Results for 'Lm Antony'

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  1. Naturalized Epistemology and the Study of Language in Naturalistic Epistemology: A Symposium of Two Decades.Lm Antony - 1987 - Boston Studies in the Philosophy of Science 100:235-257.
     
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  2. Reduction with Autonomy: Mental Causation, Reduction and Supervenience.Lm Antony & J. Levine - 1996 - Philosophical Perspectives 11:83-105.
  3. Meaning and Semantic Knowledge: Louise M. Antony.Louise M. Antony - 1997 - Aristotelian Society Supplementary Volume 71 (1):177–207.
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    I–Louise M. Antony.Louise M. Antony - 1997 - Aristotelian Society Supplementary Volume 71 (1):177-208.
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  5.  39
    Embodiment and Epistemology.Louise M. Antony - 2002 - In Paul K. Moser (ed.), The Oxford Handbook of Epistemology. Oxford University Press. pp. 463--478.
    In ”Embodiment and Epistemology,” Louise Antony considers a kind of ”Cartesian epistemology” according to which, so far as knowing goes, knowers could be completely disembodied, that is, pure Cartesian egos. Antony examines a number of recent challenges to Cartesian epistemology, particularly challenges from feminist epistemology. She contends that we might have good reason to think that theorizing about knowledge can be influenced by features of our embodiment, even if we lack reason to suppose that knowing itself varies relative (...)
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  6. Different Voices or Perfect Storm: Why Are There So Few Women in Philosophy?Louise Antony - 2012 - Journal of Social Philosophy 43 (3):227-255.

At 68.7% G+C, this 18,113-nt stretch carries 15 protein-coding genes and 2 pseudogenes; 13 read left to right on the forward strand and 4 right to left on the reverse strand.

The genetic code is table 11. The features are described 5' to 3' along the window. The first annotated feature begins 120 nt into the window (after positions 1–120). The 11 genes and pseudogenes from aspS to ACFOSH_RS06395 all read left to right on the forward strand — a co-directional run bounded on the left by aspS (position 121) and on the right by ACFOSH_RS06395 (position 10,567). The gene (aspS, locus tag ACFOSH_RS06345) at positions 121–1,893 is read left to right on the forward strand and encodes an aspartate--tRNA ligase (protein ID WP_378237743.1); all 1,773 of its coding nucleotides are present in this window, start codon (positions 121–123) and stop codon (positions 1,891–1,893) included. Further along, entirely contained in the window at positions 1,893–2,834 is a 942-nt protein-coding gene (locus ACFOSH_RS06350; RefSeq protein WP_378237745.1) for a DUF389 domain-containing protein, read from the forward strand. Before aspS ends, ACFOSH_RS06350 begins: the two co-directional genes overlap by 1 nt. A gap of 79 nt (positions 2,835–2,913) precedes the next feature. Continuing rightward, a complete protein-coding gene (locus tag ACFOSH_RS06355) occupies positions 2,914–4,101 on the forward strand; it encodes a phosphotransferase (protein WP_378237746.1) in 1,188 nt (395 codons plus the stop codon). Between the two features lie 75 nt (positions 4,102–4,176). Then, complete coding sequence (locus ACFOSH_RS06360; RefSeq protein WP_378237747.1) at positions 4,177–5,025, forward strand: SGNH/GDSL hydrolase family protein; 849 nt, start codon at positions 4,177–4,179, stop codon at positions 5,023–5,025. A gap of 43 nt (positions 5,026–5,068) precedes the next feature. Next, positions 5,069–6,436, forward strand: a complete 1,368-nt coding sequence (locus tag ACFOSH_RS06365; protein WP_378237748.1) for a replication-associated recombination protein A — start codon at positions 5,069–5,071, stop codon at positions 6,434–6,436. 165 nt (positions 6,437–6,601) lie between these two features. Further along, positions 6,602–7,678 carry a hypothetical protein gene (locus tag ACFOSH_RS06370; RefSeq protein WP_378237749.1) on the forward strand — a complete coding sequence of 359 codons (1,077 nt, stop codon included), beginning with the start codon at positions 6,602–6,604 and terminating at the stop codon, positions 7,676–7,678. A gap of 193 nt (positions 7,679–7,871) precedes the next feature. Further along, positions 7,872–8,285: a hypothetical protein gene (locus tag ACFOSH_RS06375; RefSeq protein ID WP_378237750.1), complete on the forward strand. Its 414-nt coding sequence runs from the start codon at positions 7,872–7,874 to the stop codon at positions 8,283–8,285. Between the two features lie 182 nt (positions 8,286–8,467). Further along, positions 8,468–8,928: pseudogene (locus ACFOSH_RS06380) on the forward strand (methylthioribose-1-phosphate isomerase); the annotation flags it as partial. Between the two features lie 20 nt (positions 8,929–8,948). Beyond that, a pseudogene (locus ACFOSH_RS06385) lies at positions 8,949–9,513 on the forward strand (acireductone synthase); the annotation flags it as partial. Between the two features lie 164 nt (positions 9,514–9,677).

7. The Openness of Illusions.Louise Antony - 2011 - Philosophical Issues 21 (1):25-44.
    Illusions are thought to make trouble for the intuition that perceptual experience is "open" to the world. Some have suggested, in response to the this trouble, that illusions differ from veridical experience in the degree to which their character is determined by their engagement with the world. An understanding of the psychology of perception reveals that this is not the case: veridical and falsidical perceptions engage the world in the same way and to the same extent. While some contemporary vision (...)
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  8. A Mind of One's Own: Feminist Essays on Reason and Objectivity.Louise M. Antony & Charlotte Witt (eds.) - 2002 - Westview Press.
    A book of tremendous influence when it first appeared, A Mind of One's Own reminded readers that the tradition of Western philosophy-- in particular, the ideals of reason and objectivity-- has come down to us from white males, nearly all of whom are demonstrably sexist, even misogynist. In this second edition, the original authors continue to ask, What are the implications of this fact for contemporary feminists working within this tradition? The second edition pursues this question about the value of (...)
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  9. Reduction with Autonomy.Louise M. Antony & Joseph Levine - 1997 - Philosophical Perspectives 11 (s11):83-105.
  10. Vagueness and the Metaphysics of Consciousness.Michael V. Antony - 2006 - Philosophical Studies 128 (3):515-538.